Terrorist ‘Infiltration’ Threat Adds To Mediterranean Migrant Fears

Former Libyan finance minister Ali Tarhouni used the World Economic Forum in Davos, Switzerland, to warn that Islamic State militants are controlling migrant crossings from Libya and may be infiltrating Europe-bound migrant vessels.

Quoted in the Malta Independent, Tarhouni said: “Europe is seriously underestimating the possibility that militants will infiltrate Lampedusa, Sicily or Malta. The risks are increasing at a dramatic rate.”

His remarks initially echoed those of Italy’s foreign affairs minister, Paolo Gentiloni, who, according to Italian paper La Gazzetta del Mezzogiorno, told a ministerial meeting in London last week, “There are considerable risks of terrorists infiltrating immigration [flows]”, although Gentiloni later revised his stance.

Nevertheless, the head of the Italian parliament’s human rights committee, Mario Marazziti, claimed: “There is proof that [migrant] smuggling is one of the sources of funding for international terrorism.”

Mattia Toaldo, a fellow at the European Council on Foreign Relations, told German news agency DPA that some al-Qaeda-linked militias are involved in people-smuggling. Italy’s chief of defence staff, Luigi Binelli Mantelli, takes a similar view. “There are indicators which confirm contacts between traffickers and terrorists,” he told La Stampa in July 2014.

Last month, Palermo’s anti-terrorist squad began investigating whether terrorists were among migrants who had landed in Sicily last year, although Toaldo doubts that terrorists would risk the perilous North Africa Europe crossing in small boats.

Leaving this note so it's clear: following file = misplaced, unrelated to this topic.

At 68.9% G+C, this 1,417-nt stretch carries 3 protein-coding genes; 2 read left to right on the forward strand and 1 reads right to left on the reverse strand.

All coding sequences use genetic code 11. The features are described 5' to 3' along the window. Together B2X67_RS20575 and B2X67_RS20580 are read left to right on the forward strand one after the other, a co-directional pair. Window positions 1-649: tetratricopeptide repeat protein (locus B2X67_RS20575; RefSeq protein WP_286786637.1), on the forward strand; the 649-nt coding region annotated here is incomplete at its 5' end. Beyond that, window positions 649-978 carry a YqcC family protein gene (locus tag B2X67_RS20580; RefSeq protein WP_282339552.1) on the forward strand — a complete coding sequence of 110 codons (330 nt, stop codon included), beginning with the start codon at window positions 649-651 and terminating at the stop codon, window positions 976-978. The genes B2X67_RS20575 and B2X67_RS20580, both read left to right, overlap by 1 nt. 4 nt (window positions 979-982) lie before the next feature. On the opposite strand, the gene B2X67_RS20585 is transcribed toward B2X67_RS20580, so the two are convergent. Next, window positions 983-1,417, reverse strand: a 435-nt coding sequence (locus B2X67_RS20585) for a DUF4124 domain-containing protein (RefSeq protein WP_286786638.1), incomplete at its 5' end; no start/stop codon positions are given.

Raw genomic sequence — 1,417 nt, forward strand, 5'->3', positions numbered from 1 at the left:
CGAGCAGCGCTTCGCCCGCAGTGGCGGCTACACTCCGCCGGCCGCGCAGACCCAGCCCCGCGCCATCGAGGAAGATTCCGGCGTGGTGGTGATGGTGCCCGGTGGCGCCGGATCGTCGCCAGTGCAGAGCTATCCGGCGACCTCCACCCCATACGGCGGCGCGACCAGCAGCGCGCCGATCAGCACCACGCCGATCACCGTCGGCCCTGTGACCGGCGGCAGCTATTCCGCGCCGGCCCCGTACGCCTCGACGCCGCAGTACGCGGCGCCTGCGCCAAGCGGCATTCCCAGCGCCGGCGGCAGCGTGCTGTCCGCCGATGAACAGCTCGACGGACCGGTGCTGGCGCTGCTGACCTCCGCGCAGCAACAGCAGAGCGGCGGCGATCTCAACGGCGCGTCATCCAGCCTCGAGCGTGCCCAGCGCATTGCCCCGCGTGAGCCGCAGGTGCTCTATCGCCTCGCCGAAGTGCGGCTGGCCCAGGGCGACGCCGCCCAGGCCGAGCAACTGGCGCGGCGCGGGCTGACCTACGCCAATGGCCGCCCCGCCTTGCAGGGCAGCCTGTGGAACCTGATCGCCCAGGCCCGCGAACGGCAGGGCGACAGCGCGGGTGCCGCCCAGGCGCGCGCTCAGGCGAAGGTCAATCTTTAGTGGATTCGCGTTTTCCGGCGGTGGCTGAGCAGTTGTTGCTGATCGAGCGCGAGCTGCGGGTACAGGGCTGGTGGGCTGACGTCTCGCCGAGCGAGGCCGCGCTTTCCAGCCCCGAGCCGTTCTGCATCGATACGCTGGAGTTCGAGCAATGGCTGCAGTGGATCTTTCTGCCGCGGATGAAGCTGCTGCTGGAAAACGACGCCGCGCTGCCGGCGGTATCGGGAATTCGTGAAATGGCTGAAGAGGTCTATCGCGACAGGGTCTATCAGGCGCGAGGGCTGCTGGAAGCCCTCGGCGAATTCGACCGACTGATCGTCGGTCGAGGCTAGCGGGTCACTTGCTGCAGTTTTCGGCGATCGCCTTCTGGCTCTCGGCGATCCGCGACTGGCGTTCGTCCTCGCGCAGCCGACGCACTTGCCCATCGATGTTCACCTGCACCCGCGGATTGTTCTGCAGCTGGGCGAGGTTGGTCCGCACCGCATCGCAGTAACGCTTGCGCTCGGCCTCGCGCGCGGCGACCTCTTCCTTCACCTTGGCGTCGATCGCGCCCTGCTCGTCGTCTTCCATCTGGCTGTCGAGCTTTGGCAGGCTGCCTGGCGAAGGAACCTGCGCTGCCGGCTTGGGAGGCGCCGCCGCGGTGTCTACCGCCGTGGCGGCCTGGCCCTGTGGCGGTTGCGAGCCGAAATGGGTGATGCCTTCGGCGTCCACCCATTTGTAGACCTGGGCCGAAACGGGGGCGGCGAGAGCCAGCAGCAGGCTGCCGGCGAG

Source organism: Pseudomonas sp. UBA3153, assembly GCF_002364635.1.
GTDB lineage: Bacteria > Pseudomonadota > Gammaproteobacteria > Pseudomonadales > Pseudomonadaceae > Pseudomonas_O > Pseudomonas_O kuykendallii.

“Terrorists use planes, because using migrant boats is too dangerous and expensive,” he maintained. However, smugglers operating on the eastern route from Syria through Turkish ports such as Mersin and Iskenderun employ much larger vessels, generally end-of-life cargo ships, which are inherently less hazardous than the small fishing boats and dinghies that depart from Libya.

Mantelli is confident that Italian police have the ability to identify potential terrorists and migrant traffickers.

A more pessimistic picture of Mediterranean maritime security was painted by Tarhouni, who said that IS is embedding itself all along the Libyan coast. “This area has descended into anarchy, a perfect breeding ground for smugglers, human traffickers, and Islamic militants,” he said.

Tarhouni’s analysis is likely to add to ship operators’ and masters’ concerns about the potential risks they may run in picking up migrants in difficulty at sea.

For more maritime news see Fairplay


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